Manually Draining the Pipes
To manually drain your pipes, open the valves on each side to allow the water to flow and drain the system. Be sure to close the valves after draining the system; leaving them open could invite pests or other problems into your home.
Automatically Draining the Pipes
If you have an automatic drain valve installed on your system, it will automatically open and drain the water after you close the main valve.
You can drain any residual water left in the valves by loosening the solenoid on each valve and tightening them again.
Blowing Out the Pipes
The best way to ensure that all the water is out of your pipes is to blow them out with compressed air to remove any water left in the system and help prevent freezing.
However, you’ll need to rent an air compressor, as the standard home air compressor isn’t powerful enough to blow out the pipes.
When you’re ready to proceed, open all the valves and drain any remaining water from the system. Once the system is empty, blow out the pipes by attaching the air compressor to the system and turning it on. Start at the highest point in the system and work your way down. Ensure all the water is out of the pipes by opening valves and checking for moisture.
This method can be dangerous if it isn’t done correctly, so follow all safety precautions or have a professional do it if you’re unfamiliar with the process.
3. Protect Your Equipment from Damage
Once you’ve drained the system, it’s time to protect your equipment from damage, especially if you live in an area where the temperatures are likely to drop below freezing.
Cover any exposed components like sprinkler heads, valves, and backflow preventers with insulation to prevent them from freezing. You can find pipe insulation (on Amazon) at most hardware stores or online.
You should also disconnect any hoses from your outdoor faucets to prevent them from freezing and bursting.
What Time of Year Is Best for Winterizing Your Sprinklers?
The best time to winterize your sprinklers is in the fall, before the first frost, to give you plenty of time to complete all the steps and protect your system from cold weather.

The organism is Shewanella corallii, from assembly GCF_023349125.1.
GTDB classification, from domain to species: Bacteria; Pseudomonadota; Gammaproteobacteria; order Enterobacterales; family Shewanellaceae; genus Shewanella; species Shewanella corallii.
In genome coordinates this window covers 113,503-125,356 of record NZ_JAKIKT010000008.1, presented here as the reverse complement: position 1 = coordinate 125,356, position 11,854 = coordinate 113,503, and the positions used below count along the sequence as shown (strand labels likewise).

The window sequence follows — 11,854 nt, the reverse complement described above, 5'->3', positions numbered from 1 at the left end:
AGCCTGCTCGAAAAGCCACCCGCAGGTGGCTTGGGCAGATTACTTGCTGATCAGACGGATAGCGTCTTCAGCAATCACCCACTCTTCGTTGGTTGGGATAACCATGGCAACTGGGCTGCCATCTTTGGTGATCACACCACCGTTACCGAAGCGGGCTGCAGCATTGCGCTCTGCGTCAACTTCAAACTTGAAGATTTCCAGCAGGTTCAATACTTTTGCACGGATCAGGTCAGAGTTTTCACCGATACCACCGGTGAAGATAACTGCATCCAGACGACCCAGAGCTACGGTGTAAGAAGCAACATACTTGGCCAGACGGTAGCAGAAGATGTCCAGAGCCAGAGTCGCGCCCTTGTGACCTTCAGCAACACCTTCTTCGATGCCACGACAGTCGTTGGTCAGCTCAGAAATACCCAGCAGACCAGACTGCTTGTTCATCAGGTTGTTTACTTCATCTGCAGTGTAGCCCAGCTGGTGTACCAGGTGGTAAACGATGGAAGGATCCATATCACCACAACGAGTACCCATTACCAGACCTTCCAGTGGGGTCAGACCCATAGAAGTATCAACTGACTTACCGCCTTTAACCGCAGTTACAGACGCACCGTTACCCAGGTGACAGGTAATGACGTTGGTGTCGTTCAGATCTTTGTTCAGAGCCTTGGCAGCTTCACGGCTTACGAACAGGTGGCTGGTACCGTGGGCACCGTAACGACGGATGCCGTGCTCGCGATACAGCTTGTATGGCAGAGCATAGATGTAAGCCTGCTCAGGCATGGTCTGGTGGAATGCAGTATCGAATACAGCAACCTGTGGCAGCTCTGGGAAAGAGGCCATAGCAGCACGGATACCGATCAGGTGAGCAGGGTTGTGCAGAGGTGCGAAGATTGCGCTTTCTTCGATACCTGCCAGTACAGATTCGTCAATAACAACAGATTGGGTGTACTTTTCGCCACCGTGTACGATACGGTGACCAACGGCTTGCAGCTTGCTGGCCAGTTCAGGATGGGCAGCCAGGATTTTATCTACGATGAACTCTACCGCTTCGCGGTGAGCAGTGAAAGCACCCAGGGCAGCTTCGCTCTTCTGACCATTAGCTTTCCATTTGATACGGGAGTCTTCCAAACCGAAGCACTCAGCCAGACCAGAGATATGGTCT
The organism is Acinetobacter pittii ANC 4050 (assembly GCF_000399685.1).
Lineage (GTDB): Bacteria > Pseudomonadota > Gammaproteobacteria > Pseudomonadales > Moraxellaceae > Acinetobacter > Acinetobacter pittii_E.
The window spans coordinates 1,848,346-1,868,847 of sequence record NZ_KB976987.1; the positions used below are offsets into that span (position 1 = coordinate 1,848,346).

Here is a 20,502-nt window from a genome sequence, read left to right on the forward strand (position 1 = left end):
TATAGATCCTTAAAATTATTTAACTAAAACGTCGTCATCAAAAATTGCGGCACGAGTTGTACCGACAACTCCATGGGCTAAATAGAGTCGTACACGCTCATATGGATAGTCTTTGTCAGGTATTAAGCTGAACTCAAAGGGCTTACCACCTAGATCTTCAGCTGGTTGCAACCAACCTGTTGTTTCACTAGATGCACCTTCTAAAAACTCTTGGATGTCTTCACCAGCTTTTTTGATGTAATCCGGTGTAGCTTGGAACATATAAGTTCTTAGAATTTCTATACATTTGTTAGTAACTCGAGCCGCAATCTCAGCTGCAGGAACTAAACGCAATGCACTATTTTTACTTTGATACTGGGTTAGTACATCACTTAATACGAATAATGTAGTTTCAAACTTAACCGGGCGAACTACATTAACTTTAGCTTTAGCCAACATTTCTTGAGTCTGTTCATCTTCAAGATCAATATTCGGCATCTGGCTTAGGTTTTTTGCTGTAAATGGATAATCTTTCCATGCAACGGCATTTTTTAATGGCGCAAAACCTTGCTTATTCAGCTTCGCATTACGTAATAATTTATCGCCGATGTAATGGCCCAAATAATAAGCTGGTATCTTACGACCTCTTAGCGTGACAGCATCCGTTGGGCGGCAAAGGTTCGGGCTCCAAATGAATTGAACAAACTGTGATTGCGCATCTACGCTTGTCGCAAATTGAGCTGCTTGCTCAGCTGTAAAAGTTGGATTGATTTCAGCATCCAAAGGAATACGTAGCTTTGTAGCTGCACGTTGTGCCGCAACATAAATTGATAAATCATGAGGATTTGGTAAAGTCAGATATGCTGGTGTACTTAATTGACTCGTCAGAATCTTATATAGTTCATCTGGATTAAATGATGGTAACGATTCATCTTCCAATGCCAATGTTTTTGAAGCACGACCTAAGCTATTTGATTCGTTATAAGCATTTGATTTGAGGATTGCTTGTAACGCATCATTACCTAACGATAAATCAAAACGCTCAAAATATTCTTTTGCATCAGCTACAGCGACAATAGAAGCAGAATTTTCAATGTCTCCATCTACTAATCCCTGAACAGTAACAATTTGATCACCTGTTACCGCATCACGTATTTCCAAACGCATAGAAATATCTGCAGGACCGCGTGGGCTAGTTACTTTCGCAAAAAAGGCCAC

If you wait until winter begins, there’s the risk of your pipes freezing and bursting before you can finish the process, which can cause extensive damage to your system and may even require the replacement of some of your equipment.
Remember, if you’re not comfortable winterizing your sprinkler system on your own, hire a professional to do it for you. A professional can quickly and efficiently drain the system, blow out the pipes, protect your equipment from damage, and advise when to turn your system back on in the spring.
What Are the Signs You Should Turn Your Sprinklers Back On?
The signs that you should turn your sprinklers back on will vary depending on your climate. Start thinking about turning your system back on when the temperatures warm up and there’s no longer a risk of freezing.
In most cases, this will be in late March or early April. However, if you live in an area with a shorter frost-free season, you might have to wait until May or early June before using your sprinklers again.
Pay attention to the weather forecast and watch for any extended periods of warm weather. Once the temperatures consistently stay above freezing for a week or more, you can safely turn your system back on.
Contact a professional for advice if you’re unsure when to turn your sprinklers back on. They’ll be able to inspect your system and advise you on when it’s safe to use it again.